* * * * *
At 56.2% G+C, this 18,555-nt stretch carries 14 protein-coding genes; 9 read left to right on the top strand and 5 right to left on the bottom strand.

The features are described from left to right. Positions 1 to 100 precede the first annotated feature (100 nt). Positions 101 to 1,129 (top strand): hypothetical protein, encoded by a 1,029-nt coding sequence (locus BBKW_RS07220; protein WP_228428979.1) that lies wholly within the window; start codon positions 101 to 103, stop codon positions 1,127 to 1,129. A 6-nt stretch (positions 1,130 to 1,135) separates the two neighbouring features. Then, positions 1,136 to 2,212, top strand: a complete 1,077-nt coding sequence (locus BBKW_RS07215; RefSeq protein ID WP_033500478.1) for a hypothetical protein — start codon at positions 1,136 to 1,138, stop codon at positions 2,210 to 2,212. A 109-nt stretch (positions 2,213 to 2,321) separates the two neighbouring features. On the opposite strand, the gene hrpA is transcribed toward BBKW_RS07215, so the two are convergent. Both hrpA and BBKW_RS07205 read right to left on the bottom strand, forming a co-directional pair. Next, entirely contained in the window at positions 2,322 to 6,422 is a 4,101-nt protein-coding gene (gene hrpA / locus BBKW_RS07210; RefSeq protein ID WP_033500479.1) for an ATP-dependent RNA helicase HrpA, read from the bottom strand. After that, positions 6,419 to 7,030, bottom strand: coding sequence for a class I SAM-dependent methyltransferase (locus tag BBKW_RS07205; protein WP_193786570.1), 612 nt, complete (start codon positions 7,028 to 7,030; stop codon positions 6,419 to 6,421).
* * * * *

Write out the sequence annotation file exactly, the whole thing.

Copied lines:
At 56.2% G+C, this 18,555-nt stretch carries 14 protein-coding genes; 9 read left to right on the top strand and 5 right to left on the bottom strand.

The features are described from left to right. Positions 1 to 100 precede the first annotated feature (100 nt). Positions 101 to 1,129 (top strand): hypothetical protein, encoded by a 1,029-nt coding sequence (locus BBKW_RS07220; protein WP_228428979.1) that lies wholly within the window; start codon positions 101 to 103, stop codon positions 1,127 to 1,129. A 6-nt stretch (positions 1,130 to 1,135) separates the two neighbouring features. Then, positions 1,136 to 2,212, top strand: a complete 1,077-nt coding sequence (locus BBKW_RS07215; RefSeq protein ID WP_033500478.1) for a hypothetical protein — start codon at positions 1,136 to 1,138, stop codon at positions 2,210 to 2,212. A 109-nt stretch (positions 2,213 to 2,321) separates the two neighbouring features. On the opposite strand, the gene hrpA is transcribed toward BBKW_RS07215, so the two are convergent. Both hrpA and BBKW_RS07205 read right to left on the bottom strand, forming a co-directional pair. Next, entirely contained in the window at positions 2,322 to 6,422 is a 4,101-nt protein-coding gene (gene hrpA / locus BBKW_RS07210; RefSeq protein ID WP_033500479.1) for an ATP-dependent RNA helicase HrpA, read from the bottom strand. After that, positions 6,419 to 7,030, bottom strand: coding sequence for a class I SAM-dependent methyltransferase (locus tag BBKW_RS07205; protein WP_193786570.1), 612 nt, complete (start codon positions 7,028 to 7,030; stop codon positions 6,419 to 6,421).